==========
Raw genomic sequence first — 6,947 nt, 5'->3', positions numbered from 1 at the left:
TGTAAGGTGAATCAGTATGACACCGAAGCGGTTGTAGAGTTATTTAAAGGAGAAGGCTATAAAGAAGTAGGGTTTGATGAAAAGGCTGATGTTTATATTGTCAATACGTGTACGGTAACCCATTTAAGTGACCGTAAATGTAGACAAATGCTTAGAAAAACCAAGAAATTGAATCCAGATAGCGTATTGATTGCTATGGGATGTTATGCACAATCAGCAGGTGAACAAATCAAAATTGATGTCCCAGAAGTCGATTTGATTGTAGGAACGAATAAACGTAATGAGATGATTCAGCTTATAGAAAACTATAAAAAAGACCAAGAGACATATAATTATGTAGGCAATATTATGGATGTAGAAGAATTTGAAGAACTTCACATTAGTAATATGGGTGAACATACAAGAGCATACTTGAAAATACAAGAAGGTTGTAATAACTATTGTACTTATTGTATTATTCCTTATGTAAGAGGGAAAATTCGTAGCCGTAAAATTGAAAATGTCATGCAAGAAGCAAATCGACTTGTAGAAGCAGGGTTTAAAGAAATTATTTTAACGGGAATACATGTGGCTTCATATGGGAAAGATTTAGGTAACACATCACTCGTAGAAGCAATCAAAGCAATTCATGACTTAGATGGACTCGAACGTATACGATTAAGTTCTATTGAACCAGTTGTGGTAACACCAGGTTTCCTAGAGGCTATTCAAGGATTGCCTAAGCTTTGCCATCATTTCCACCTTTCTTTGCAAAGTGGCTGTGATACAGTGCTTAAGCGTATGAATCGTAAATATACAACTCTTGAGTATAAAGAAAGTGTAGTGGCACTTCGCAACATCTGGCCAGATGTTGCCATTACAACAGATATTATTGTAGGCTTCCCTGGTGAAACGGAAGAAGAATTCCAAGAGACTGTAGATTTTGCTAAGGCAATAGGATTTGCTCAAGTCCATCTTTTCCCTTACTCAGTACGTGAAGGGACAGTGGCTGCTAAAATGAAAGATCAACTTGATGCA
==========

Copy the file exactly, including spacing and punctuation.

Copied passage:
Raw genomic sequence first — 6,947 nt, 5'->3', positions numbered from 1 at the left:
TGTAAGGTGAATCAGTATGACACCGAAGCGGTTGTAGAGTTATTTAAAGGAGAAGGCTATAAAGAAGTAGGGTTTGATGAAAAGGCTGATGTTTATATTGTCAATACGTGTACGGTAACCCATTTAAGTGACCGTAAATGTAGACAAATGCTTAGAAAAACCAAGAAATTGAATCCAGATAGCGTATTGATTGCTATGGGATGTTATGCACAATCAGCAGGTGAACAAATCAAAATTGATGTCCCAGAAGTCGATTTGATTGTAGGAACGAATAAACGTAATGAGATGATTCAGCTTATAGAAAACTATAAAAAAGACCAAGAGACATATAATTATGTAGGCAATATTATGGATGTAGAAGAATTTGAAGAACTTCACATTAGTAATATGGGTGAACATACAAGAGCATACTTGAAAATACAAGAAGGTTGTAATAACTATTGTACTTATTGTATTATTCCTTATGTAAGAGGGAAAATTCGTAGCCGTAAAATTGAAAATGTCATGCAAGAAGCAAATCGACTTGTAGAAGCAGGGTTTAAAGAAATTATTTTAACGGGAATACATGTGGCTTCATATGGGAAAGATTTAGGTAACACATCACTCGTAGAAGCAATCAAAGCAATTCATGACTTAGATGGACTCGAACGTATACGATTAAGTTCTATTGAACCAGTTGTGGTAACACCAGGTTTCCTAGAGGCTATTCAAGGATTGCCTAAGCTTTGCCATCATTTCCACCTTTCTTTGCAAAGTGGCTGTGATACAGTGCTTAAGCGTATGAATCGTAAATATACAACTCTTGAGTATAAAGAAAGTGTAGTGGCACTTCGCAACATCTGGCCAGATGTTGCCATTACAACAGATATTATTGTAGGCTTCCCTGGTGAAACGGAAGAAGAATTCCAAGAGACTGTAGATTTTGCTAAGGCAATAGGATTTGCTCAAGTCCATCTTTTCCCTTACTCAGTACGTGAAGGGACAGTGGCTGCTAAAATGAAAGATCAACTTGATGCA